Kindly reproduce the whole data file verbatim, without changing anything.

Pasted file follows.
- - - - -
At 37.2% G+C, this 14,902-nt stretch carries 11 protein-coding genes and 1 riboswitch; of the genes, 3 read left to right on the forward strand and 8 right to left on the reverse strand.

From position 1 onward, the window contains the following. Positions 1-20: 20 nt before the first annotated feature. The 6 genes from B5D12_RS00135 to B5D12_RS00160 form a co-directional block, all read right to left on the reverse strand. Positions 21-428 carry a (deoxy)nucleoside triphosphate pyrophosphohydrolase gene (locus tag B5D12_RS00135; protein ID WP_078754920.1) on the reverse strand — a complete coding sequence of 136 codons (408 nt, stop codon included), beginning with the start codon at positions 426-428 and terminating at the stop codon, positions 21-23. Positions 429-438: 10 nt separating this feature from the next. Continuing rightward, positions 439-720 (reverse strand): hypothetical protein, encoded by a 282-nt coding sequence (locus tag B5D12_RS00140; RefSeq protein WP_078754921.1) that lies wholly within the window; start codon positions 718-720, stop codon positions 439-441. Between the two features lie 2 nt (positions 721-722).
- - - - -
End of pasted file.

At 37.2% G+C, this 14,902-nt stretch carries 11 protein-coding genes and 1 riboswitch; of the genes, 3 read left to right on the forward strand and 8 right to left on the reverse strand.

From position 1 onward, the window contains the following. Positions 1-20: 20 nt before the first annotated feature. The 6 genes from B5D12_RS00135 to B5D12_RS00160 form a co-directional block, all read right to left on the reverse strand. Positions 21-428 carry a (deoxy)nucleoside triphosphate pyrophosphohydrolase gene (locus tag B5D12_RS00135; protein ID WP_078754920.1) on the reverse strand — a complete coding sequence of 136 codons (408 nt, stop codon included), beginning with the start codon at positions 426-428 and terminating at the stop codon, positions 21-23. Positions 429-438: 10 nt separating this feature from the next. Continuing rightward, positions 439-720 (reverse strand): hypothetical protein, encoded by a 282-nt coding sequence (locus tag B5D12_RS00140; RefSeq protein WP_078754921.1) that lies wholly within the window; start codon positions 718-720, stop codon positions 439-441. Between the two features lie 2 nt (positions 721-722).